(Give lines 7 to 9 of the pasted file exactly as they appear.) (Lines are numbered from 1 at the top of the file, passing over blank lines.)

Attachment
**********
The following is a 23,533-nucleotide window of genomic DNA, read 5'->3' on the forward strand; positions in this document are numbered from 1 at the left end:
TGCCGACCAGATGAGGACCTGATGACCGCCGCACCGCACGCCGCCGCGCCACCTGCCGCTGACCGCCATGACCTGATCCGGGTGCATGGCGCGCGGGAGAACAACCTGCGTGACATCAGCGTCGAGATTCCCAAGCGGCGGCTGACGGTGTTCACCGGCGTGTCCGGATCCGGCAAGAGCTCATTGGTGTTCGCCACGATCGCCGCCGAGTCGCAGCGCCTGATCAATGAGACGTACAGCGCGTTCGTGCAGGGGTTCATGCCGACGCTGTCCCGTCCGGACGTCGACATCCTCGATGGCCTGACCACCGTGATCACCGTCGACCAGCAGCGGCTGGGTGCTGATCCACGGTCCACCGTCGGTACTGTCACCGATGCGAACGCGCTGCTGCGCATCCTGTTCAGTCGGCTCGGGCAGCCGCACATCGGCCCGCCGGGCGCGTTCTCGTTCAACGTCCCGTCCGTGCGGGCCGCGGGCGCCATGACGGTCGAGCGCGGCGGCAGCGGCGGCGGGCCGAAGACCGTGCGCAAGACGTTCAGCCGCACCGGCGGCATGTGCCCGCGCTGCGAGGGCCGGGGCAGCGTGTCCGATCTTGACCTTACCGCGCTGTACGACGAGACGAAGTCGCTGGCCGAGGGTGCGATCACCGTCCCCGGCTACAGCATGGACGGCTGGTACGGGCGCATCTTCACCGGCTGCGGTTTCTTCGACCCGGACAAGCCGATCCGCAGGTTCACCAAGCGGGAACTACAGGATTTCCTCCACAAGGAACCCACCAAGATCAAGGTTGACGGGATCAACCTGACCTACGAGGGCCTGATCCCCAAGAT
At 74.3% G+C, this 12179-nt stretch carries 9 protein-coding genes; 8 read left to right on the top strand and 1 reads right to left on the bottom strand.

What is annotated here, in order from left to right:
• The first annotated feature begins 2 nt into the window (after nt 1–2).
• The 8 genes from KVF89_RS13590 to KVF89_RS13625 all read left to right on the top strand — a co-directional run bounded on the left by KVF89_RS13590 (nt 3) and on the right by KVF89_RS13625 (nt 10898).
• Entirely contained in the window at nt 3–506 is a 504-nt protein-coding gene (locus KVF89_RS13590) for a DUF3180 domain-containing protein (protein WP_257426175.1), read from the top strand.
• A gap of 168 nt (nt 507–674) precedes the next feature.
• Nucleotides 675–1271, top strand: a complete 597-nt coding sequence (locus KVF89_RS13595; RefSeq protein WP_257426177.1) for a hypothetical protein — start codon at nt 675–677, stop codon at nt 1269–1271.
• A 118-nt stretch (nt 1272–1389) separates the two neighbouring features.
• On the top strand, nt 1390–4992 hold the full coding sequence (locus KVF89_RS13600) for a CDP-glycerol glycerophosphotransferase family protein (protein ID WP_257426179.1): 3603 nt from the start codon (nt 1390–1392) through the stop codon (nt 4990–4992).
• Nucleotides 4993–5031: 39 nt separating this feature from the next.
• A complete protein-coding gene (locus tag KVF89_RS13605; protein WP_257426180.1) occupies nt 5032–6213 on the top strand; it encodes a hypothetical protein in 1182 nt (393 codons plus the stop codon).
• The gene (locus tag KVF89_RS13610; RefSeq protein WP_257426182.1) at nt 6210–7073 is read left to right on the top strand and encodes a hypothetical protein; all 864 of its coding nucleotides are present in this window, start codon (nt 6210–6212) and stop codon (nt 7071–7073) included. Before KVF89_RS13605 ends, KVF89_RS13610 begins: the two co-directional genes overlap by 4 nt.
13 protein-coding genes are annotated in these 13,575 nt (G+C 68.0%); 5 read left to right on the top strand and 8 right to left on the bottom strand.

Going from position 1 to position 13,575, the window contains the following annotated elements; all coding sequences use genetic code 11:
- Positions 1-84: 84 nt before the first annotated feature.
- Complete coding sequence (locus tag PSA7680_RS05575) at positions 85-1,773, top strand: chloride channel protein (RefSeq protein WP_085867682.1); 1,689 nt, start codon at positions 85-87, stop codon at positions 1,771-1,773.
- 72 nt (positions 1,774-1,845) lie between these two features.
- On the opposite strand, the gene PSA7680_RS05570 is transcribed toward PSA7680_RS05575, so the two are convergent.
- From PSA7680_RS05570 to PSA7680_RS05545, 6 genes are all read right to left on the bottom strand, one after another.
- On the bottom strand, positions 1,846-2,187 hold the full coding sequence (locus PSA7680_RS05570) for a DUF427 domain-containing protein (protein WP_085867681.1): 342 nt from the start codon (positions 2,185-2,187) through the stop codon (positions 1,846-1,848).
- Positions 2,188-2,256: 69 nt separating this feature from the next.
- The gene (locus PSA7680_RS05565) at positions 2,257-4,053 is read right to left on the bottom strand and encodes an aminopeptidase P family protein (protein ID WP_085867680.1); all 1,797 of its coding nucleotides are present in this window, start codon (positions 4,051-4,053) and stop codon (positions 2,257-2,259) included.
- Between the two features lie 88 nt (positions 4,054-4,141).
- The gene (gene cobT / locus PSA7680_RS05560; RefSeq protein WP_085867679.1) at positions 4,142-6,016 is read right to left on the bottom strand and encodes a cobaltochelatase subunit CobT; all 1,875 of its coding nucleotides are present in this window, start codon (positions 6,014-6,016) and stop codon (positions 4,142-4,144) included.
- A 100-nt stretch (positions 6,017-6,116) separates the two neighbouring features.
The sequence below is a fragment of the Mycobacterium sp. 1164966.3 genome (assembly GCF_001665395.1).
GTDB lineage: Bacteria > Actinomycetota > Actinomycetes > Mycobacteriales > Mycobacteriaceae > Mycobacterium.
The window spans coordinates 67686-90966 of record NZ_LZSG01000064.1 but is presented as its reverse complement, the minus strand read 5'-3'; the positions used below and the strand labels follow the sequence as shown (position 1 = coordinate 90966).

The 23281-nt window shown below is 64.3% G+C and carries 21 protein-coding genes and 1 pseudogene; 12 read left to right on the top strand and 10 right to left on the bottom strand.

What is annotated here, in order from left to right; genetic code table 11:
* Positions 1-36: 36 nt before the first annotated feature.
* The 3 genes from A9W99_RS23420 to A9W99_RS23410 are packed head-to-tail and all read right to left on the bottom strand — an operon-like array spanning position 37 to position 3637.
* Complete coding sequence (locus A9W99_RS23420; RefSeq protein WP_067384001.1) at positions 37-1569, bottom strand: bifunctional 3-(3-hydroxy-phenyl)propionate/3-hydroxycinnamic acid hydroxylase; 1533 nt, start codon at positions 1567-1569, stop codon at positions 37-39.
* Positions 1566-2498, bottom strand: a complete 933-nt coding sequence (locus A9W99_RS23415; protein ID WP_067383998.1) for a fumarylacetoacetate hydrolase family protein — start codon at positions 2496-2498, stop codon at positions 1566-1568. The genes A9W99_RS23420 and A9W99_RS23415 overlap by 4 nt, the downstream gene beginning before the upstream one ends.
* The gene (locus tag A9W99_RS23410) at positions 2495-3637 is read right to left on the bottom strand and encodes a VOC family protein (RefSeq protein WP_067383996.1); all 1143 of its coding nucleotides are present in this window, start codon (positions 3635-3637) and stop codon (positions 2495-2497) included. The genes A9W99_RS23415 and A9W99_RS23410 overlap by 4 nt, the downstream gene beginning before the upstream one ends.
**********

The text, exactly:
• Entirely contained in the window at nt 3–506 is a 504-nt protein-coding gene (locus KVF89_RS13590) for a DUF3180 domain-containing protein (protein WP_257426175.1), read from the top strand.
• A gap of 168 nt (nt 507–674) precedes the next feature.
• Nucleotides 675–1271, top strand: a complete 597-nt coding sequence (locus KVF89_RS13595; RefSeq protein WP_257426177.1) for a hypothetical protein — start codon at nt 675–677, stop codon at nt 1269–1271.